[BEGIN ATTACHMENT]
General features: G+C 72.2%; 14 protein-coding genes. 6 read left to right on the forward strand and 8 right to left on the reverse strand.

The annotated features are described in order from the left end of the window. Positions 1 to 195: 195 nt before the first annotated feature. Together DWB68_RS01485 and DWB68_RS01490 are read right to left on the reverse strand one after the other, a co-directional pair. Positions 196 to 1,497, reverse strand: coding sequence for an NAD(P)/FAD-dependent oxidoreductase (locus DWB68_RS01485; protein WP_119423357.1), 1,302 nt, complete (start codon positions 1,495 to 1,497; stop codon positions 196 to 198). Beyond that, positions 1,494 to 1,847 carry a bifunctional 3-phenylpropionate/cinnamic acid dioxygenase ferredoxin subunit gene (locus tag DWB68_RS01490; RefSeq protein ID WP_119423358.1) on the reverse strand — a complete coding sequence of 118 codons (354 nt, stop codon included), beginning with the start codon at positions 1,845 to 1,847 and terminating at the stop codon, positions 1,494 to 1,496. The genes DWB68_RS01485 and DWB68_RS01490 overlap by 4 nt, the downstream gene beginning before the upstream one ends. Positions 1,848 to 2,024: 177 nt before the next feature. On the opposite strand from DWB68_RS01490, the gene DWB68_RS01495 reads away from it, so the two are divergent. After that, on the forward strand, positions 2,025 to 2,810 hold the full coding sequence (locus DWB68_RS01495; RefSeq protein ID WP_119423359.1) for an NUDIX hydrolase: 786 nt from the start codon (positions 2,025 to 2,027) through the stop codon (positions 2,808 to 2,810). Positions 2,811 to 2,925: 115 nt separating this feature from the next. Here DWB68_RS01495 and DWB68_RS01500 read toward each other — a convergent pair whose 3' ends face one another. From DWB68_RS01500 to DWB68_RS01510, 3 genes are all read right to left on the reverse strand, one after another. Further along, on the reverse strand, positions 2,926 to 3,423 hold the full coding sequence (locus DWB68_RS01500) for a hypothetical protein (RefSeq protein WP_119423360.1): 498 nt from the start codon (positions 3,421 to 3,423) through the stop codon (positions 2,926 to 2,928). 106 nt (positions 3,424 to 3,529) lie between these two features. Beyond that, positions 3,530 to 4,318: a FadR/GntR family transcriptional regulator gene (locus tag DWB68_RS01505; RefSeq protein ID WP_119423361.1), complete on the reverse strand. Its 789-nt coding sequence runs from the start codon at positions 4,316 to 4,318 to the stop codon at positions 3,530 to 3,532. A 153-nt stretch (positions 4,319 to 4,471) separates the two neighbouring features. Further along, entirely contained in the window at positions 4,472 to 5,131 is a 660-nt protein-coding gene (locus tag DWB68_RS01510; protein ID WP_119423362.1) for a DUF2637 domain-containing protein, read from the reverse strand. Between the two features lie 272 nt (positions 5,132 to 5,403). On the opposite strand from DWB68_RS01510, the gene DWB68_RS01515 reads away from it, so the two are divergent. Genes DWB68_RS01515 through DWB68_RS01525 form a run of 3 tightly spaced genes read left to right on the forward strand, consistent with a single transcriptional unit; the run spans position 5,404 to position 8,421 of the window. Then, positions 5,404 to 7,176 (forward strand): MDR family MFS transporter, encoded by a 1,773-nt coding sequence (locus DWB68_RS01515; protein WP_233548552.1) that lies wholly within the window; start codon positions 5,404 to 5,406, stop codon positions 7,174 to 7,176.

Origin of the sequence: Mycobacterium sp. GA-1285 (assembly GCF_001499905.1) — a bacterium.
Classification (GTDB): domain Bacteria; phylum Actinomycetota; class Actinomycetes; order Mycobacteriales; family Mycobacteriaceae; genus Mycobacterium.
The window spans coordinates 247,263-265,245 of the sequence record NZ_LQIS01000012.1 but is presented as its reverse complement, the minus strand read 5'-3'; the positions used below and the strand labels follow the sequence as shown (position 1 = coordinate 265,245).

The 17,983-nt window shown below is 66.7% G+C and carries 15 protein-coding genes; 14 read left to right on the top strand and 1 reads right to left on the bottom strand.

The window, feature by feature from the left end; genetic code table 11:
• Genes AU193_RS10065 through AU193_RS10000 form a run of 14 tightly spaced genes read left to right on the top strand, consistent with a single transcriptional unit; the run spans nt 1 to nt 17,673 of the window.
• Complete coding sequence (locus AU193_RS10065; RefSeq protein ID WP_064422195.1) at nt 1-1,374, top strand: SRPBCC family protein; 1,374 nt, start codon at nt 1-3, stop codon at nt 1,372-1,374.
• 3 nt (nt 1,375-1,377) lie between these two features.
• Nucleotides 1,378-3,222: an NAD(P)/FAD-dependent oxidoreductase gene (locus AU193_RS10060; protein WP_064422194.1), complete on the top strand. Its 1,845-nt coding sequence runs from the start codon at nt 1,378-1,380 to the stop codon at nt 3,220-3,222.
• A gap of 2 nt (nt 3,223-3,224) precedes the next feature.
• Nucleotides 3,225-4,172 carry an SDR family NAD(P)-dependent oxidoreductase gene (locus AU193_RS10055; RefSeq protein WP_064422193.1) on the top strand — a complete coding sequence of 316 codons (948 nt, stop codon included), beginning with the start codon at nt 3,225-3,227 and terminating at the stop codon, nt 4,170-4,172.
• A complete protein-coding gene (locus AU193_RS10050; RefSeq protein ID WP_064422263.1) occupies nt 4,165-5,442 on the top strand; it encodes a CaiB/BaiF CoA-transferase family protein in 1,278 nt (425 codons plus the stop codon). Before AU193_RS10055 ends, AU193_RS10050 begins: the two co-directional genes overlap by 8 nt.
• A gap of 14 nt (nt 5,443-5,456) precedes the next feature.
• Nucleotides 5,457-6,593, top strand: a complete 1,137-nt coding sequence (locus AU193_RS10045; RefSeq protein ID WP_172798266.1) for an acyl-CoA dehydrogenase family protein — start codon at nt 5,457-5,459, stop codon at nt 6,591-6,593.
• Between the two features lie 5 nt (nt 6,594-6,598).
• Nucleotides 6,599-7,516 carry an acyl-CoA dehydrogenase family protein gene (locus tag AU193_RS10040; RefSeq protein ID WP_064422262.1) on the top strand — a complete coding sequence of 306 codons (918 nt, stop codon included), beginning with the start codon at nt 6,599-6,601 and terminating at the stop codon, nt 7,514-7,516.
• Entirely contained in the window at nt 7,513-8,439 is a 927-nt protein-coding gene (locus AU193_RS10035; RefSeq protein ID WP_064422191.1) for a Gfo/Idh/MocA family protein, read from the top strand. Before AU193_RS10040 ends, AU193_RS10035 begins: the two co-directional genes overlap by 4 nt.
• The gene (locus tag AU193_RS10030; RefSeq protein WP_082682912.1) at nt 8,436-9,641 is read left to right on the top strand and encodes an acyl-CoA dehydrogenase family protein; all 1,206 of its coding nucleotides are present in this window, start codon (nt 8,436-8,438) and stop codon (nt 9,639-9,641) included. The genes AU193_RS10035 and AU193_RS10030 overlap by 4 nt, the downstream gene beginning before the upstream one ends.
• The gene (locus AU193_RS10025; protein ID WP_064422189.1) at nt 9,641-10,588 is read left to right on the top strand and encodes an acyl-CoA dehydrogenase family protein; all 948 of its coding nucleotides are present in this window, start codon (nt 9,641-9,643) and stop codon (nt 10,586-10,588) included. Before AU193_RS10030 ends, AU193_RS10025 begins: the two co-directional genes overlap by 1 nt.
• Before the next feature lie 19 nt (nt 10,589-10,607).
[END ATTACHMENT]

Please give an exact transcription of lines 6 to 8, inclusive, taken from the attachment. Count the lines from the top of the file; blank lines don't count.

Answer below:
The 17,983-nt window shown below is 66.7% G+C and carries 15 protein-coding genes; 14 read left to right on the top strand and 1 reads right to left on the bottom strand.

The window, feature by feature from the left end; genetic code table 11:
• Genes AU193_RS10065 through AU193_RS10000 form a run of 14 tightly spaced genes read left to right on the top strand, consistent with a single transcriptional unit; the run spans nt 1 to nt 17,673 of the window.